Normandy American Cemetery and Visitor Centre, Colleville-sur-Mer. Beautifully located among the immaculately maintained gardens of this stretch of beach is a key site for American visitors to the Normandy Beaches all year round. The cemetery houses the remains of 9,388 servicemembers, many of whom were involved in the D-Day invasion and subsequent operations in the region. Built on an original, smaller cemetery, it was the first American cemetery on European soil during World War II. Free Entry.

La Point du Hoc was a strategic point in the german defences on this picturesque coastline. The slope is impressively steep and slippery and the target of a daring assault by 2nd Ranger Battalion, who managed to ascend it under fire, within minutes. After an intense battle, they discovered that the guns in the defence system were actually huge wooden beams instead of artillery. The area surrounding La Pointe du Hoc offers breathtaking views of the rugged coastline.

Utah Beach

Utah Beach was another landing zone assigned to the American forces on D-Day. It was located to the west of Omaha Beach and was initially considered a less challenging landing site. However, the American troops still faced significant obstacles and resistance from the German defenders.

The Utah Beach D-Day Landing Museum, Sainte-Marie-du-Mont. Located on the exact site where American troops landed on June 6th, 1944, it provides a comprehensive account of the events that took place on this significant day, from the planning stages to the ultimate success of Operation Overlord. Visitors can explore an immersive collection of artifacts, including the authentic American Marauder B26 bomber, as well as a variety of vehicles and equipment used during that time. Sainte-Marie-du-Mont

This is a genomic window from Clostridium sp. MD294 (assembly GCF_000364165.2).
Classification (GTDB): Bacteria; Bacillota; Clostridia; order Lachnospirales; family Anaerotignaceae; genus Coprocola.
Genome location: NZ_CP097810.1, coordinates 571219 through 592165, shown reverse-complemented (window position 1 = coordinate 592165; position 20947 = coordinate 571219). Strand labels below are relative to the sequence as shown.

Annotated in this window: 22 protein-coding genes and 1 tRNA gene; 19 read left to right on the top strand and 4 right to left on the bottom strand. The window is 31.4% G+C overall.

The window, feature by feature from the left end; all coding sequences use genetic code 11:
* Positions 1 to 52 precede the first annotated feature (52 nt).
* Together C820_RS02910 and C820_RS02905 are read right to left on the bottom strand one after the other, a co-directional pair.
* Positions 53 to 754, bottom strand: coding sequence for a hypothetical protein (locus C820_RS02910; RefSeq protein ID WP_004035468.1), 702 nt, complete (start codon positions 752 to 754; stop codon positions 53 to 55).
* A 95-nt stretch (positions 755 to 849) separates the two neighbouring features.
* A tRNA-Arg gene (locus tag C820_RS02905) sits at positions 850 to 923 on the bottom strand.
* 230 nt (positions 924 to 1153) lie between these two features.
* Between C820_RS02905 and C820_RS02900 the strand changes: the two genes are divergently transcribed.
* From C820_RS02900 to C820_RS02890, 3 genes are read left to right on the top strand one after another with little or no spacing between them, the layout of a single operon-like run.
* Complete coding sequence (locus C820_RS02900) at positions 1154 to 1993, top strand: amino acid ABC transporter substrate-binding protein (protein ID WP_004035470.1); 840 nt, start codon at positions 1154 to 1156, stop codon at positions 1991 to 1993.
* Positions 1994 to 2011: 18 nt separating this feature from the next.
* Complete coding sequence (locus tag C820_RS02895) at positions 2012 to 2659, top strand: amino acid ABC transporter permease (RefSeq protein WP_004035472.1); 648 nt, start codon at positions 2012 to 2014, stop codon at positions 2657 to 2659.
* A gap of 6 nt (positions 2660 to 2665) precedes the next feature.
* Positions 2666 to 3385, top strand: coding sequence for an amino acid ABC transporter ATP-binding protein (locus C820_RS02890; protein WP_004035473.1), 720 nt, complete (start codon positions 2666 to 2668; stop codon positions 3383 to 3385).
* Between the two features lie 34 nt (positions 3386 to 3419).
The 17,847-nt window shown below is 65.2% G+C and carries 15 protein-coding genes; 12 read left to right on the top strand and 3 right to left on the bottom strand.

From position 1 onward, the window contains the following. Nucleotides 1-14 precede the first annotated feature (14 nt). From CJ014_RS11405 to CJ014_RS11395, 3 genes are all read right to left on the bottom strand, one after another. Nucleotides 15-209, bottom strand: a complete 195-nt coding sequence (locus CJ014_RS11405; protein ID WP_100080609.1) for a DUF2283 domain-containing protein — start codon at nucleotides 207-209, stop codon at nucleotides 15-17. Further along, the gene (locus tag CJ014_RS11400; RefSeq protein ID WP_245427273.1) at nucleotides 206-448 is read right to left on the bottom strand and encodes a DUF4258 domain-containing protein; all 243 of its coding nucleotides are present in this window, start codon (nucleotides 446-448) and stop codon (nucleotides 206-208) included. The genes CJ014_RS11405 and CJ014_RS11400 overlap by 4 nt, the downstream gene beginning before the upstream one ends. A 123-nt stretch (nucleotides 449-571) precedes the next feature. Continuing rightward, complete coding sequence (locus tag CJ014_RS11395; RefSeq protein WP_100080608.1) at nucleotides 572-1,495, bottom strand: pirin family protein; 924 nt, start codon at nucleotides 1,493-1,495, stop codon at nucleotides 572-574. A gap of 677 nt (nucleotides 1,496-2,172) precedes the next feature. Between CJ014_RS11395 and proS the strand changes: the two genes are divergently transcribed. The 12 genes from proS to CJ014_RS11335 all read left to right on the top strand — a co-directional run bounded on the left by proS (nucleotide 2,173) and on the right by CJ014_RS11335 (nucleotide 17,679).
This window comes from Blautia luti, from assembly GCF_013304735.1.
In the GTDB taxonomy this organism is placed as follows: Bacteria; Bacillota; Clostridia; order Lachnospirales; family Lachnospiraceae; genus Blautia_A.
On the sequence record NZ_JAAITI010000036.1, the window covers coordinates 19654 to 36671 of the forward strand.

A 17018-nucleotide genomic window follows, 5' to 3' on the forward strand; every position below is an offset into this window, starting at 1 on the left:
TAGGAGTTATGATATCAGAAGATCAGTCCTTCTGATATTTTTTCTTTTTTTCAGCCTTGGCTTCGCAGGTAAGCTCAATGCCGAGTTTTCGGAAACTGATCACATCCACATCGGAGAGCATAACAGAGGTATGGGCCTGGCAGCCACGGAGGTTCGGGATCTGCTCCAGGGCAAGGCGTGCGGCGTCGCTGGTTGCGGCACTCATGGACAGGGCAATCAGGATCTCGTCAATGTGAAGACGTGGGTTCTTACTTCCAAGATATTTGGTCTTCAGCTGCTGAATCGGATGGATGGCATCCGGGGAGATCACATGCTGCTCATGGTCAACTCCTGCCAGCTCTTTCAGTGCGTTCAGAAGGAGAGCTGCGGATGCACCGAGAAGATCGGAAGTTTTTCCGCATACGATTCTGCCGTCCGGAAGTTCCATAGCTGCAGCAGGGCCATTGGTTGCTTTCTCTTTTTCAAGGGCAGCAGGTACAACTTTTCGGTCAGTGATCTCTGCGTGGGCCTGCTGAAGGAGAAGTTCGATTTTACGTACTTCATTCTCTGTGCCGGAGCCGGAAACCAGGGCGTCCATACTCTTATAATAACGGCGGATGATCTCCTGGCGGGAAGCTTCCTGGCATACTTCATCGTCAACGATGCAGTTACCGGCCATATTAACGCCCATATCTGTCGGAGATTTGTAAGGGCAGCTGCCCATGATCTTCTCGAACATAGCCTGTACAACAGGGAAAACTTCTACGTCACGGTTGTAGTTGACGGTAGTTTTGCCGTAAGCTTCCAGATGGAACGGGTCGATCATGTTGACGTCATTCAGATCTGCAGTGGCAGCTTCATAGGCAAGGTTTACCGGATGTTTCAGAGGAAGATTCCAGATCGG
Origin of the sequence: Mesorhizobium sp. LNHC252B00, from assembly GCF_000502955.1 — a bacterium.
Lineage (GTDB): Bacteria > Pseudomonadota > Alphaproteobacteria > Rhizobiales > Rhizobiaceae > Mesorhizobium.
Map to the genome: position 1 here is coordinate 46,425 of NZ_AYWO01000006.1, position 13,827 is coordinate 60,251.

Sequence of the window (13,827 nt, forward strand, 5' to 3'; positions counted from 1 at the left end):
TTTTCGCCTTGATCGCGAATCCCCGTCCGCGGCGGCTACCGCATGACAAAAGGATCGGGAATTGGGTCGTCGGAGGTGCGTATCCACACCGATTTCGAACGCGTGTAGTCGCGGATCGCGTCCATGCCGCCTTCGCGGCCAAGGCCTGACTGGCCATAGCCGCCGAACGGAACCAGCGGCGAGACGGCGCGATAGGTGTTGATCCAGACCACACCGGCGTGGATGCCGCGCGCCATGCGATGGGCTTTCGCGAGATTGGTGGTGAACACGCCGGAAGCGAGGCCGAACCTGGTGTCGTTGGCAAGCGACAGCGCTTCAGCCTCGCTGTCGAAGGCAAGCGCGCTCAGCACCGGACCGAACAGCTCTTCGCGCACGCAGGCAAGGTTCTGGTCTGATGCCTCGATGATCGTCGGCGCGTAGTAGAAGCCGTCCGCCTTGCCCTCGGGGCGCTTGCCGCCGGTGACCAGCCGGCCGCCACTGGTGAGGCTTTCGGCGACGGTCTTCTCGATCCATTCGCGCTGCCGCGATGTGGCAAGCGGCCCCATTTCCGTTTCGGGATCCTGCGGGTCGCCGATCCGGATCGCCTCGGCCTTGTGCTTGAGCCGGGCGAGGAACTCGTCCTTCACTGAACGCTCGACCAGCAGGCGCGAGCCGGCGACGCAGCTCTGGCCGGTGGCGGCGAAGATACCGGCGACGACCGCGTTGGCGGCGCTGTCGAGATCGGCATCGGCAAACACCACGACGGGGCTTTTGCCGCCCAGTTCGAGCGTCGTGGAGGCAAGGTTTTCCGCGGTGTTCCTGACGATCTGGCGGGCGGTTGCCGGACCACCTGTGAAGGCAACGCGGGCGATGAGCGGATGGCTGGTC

Airborne Museum, Sainte-Mère-Église . Dedicated to various exhibits related to the US paratroopers of the 82nd and 101st Airborne Divisions, its comprehensive collection of artifacts and immersive displays, the Airborne Museum offers visitors a unique insight into the events surrounding the D-Day landings, and the role played by the US paratroopers in securing a foothold in Normandy. An impressive interactive museum, reconstructions will give you an insight into events such as what it was light to jump and land in a village in the night. One of the museum's highlights is a scene that depicts paratroopers landing on the roof of the church in Sainte-Mère-Église. Additionally, there are several vehicles on display, including a Douglas C-47 Skytrain, a Waco glider, and a Sherman tank, as well as weapons, uniforms, and equipment.

Marcouff 44 Crisbecq Gun Battery, Crisbecq. This impressive abandoned battery, with its massive 3.5m thick walls,  stands as one of the largest blockhouses along the Atlantic Wall. Visitors can now explore this site, which offers a fascinating glimpse into the architectural marvels of the German defences. The site is dedicated to the American soldiers who fell here on 7th June, 1944.